Transcribed from A Standard History of Kansas and Kansans, written and compiled by William E. Connelley, Secretary of the Kansas State Historical Society, Topeka. [Revised ed.] Chicago: Lewis Publishing Co., 1919, c1918. 5 v. (xlviii, 2530 p., [155] leaves of plates): ill., maps (some fold.), ports.; 27 cm.


Theodore B. Price

THEODORE B. PRICE. The experiences of Theodore B. Price as a Pawnee County farmer add something to that vast body of information which constitutes the authoritative sources by which the agriculture of the state in the future will be guided and directed. Mr. Price is a son of William H. Price, who was one of the forerunners of civilization in this part of Western Kansas.

Born November 16, 1877, Theodore B. Price came to Pawnee County when a small child. He grew up on the family homestead, and had his share in the experiences and battles of the household in contending with the destructive elements which thwarted and hampered the early efforts of Kansas agriculturists. He remained at home until past his majority and his education was acquired chiefly in the common schools of district No. 23. One winter he took a short agricultural course in the Kansas College at Manhattan. His enterprise and prosperity have been directed entirely in agricultural channels. When he acquired a home of his own he first located west of Garfield. A few years later he sold his property there and moved to the old home community.

Mr. Price's farm is in section 28, township 22, range 18. He at first acquired the southwest quarter of that section and subsequently added another eighty acres. The principal direction of his efforts has been to raise wheat and cattle. He cultivates 200 acres of his own land, and has frequently leased an extensive acreage for his large operations as a wheat grower. For a number of years he sowed about 500 acres of wheat annually, and his best yield was thirty-seven bushels to the acre on an eighty acre tract. The big crop came in 1914, when from about 320 acres he threshed approximately 8,000 bushels. As a stock man he has fed a number of cattle and has relied upon his judgment to sell to the market. For the past two years he has experimented with ensilage from his own silo, and the results have been far beyond his most sanguine expectations. One of the best adjuncts of a farm in Western Kansas is a silo, says Mr. Price. His silo is 60 feet high, 16 feet in diameter, and has a capacity of 320 tons. He fills it with kaffir corn and cane.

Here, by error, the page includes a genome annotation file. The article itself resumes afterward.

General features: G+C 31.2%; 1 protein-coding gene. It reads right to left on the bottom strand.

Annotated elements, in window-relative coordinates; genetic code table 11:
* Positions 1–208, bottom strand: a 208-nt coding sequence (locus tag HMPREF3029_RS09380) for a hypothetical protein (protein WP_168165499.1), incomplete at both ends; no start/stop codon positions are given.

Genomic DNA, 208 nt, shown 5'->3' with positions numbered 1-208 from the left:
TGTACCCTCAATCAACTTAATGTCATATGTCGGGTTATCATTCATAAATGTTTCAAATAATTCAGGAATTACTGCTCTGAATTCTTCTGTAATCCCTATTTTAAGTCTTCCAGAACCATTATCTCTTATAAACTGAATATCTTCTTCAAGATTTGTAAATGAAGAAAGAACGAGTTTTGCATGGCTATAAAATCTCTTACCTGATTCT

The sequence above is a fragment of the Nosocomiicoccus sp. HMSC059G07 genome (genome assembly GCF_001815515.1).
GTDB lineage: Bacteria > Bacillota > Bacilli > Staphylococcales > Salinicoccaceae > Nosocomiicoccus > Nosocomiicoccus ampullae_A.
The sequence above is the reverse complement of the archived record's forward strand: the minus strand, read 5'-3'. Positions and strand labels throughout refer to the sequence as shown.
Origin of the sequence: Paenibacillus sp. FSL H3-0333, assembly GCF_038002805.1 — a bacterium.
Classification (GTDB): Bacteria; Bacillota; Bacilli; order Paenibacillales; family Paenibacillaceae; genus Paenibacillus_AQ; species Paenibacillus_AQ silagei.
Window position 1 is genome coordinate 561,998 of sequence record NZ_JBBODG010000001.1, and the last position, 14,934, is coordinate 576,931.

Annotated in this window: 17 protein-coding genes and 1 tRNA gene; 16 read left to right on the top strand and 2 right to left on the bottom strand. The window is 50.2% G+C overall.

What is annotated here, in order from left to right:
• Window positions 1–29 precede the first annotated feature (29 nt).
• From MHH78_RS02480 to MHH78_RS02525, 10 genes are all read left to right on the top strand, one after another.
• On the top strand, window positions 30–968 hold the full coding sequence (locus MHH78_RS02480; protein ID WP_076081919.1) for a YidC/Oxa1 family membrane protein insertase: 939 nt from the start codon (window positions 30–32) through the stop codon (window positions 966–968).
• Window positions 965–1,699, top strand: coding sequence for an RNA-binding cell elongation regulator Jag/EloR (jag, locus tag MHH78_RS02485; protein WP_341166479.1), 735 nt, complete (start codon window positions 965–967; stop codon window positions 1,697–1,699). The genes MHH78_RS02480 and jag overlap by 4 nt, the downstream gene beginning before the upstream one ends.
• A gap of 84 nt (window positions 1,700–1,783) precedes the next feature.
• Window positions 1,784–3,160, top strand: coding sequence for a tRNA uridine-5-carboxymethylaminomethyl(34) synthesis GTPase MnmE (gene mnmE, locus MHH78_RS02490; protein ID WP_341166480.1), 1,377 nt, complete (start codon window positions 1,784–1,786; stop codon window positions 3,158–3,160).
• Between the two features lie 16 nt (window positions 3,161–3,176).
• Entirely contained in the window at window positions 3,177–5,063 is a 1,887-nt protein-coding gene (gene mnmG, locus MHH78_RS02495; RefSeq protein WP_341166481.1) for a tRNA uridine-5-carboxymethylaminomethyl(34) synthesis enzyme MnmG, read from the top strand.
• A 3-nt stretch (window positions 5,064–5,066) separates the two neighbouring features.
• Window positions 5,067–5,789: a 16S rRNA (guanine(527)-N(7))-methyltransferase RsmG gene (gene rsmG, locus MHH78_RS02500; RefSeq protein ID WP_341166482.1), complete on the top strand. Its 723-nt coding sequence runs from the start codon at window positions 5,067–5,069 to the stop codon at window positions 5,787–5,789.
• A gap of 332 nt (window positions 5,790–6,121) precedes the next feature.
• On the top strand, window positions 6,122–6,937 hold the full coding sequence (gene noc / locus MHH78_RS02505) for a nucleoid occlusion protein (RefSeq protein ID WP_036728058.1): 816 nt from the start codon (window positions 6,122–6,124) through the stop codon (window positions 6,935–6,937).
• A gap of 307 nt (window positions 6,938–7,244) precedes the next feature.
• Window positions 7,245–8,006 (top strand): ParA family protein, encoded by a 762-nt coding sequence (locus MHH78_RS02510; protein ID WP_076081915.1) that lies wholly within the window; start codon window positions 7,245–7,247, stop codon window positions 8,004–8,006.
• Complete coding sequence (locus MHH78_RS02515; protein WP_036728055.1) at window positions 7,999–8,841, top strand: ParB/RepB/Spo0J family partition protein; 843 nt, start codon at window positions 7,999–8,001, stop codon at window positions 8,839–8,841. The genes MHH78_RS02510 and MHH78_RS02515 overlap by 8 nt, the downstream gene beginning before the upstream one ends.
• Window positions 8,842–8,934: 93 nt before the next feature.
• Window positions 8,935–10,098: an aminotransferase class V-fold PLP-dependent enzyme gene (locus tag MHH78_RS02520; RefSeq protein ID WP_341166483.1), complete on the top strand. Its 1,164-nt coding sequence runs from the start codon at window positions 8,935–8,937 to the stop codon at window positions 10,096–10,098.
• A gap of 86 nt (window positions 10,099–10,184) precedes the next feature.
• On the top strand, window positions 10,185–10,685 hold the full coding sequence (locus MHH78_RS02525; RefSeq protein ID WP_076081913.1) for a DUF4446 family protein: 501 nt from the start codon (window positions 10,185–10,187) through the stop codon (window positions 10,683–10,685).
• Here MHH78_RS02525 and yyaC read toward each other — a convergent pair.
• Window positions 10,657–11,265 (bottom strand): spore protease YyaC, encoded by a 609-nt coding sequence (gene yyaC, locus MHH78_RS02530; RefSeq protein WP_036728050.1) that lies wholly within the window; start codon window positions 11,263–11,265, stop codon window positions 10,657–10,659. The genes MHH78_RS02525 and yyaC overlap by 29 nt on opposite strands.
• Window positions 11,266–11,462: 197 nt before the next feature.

In the course of improving his farm Mr. Price erected in 1909 one of the largest barns in that locality. It is 48 by 60 feet and has a mow capacity of 100 tons. In 1916 he built his bungalow cottage home. It contains eight rooms, is modern throughout in finish and equipment, and city homes do not compare at all with it in point of surroundings and conveniences. It is lighted by the Edison system, has a gravity water system, and there is a complete sanitary equipment.

Mr. Price is president of the Garfield Mutual Telephone Company. He is a member of the Board of Directors of School District No. 66, the Sackett School. Politically he began voting as a democrat and first supported Mr. Bryan for the presidency in 1900. He is also a member of the Masonic Lodge and the Knights of Pythias.

In December, 1904, he married Miss Hattie Oleen, who was born in Knox County, Illinois, in February, 1878, and is the oldest of the three children of O. W Oleen, who was one of the early Swedish settlers in Pawnee County. Mrs. Price has one living sister, Mrs. Elmer Lundquist, of Pawnee County.

Three children have been born to Mr. and Mrs. Price: Earl, Lester and Harold.


Pages 2344-2345.


Transcribed from A Standard History of Kansas and Kansans, written and compiled by William E. Connelley, Secretary of the Kansas State Historical Society, Topeka. [Revised ed.] Chicago: Lewis Publishing Co., 1919, c1918. 5 v. (xlviii, 2530 p., [155] leaves of plates): ill., maps (some fold.), ports.; 27 cm.

Volume 5 - Table of Contents

Tom & Carolyn Ward
Columbus, KS

tcward@columbus-ks.com


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